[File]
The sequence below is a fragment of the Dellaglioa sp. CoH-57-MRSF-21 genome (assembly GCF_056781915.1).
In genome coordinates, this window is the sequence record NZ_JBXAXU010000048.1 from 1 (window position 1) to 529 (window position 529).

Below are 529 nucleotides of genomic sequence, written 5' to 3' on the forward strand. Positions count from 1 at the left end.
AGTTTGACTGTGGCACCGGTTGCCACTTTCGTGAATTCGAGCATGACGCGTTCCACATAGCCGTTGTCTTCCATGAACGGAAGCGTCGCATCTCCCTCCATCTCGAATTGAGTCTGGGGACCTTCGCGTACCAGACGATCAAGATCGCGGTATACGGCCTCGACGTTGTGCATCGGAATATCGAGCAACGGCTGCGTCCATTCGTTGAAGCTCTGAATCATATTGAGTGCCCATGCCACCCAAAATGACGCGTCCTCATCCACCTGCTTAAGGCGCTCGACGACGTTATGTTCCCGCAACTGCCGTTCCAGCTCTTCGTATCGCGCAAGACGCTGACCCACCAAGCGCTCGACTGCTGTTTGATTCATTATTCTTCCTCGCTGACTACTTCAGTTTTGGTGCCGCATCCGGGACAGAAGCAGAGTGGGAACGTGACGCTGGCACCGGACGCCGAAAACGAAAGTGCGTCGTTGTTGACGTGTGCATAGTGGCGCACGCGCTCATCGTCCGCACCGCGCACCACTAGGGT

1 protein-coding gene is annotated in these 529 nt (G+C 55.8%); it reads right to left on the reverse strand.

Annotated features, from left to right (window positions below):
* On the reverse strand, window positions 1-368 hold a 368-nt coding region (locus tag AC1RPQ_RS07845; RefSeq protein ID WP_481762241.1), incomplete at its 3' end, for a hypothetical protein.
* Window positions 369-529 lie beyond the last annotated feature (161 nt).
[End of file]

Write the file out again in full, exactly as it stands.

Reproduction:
The sequence below is a fragment of the Dellaglioa sp. CoH-57-MRSF-21 genome (assembly GCF_056781915.1).
In genome coordinates, this window is the sequence record NZ_JBXAXU010000048.1 from 1 (window position 1) to 529 (window position 529).

Below are 529 nucleotides of genomic sequence, written 5' to 3' on the forward strand. Positions count from 1 at the left end.
AGTTTGACTGTGGCACCGGTTGCCACTTTCGTGAATTCGAGCATGACGCGTTCCACATAGCCGTTGTCTTCCATGAACGGAAGCGTCGCATCTCCCTCCATCTCGAATTGAGTCTGGGGACCTTCGCGTACCAGACGATCAAGATCGCGGTATACGGCCTCGACGTTGTGCATCGGAATATCGAGCAACGGCTGCGTCCATTCGTTGAAGCTCTGAATCATATTGAGTGCCCATGCCACCCAAAATGACGCGTCCTCATCCACCTGCTTAAGGCGCTCGACGACGTTATGTTCCCGCAACTGCCGTTCCAGCTCTTCGTATCGCGCAAGACGCTGACCCACCAAGCGCTCGACTGCTGTTTGATTCATTATTCTTCCTCGCTGACTACTTCAGTTTTGGTGCCGCATCCGGGACAGAAGCAGAGTGGGAACGTGACGCTGGCACCGGACGCCGAAAACGAAAGTGCGTCGTTGTTGACGTGTGCATAGTGGCGCACGCGCTCATCGTCCGCACCGCGCACCACTAGGGT

1 protein-coding gene is annotated in these 529 nt (G+C 55.8%); it reads right to left on the reverse strand.

Annotated features, from left to right (window positions below):
* On the reverse strand, window positions 1-368 hold a 368-nt coding region (locus tag AC1RPQ_RS07845; RefSeq protein ID WP_481762241.1), incomplete at its 3' end, for a hypothetical protein.
* Window positions 369-529 lie beyond the last annotated feature (161 nt).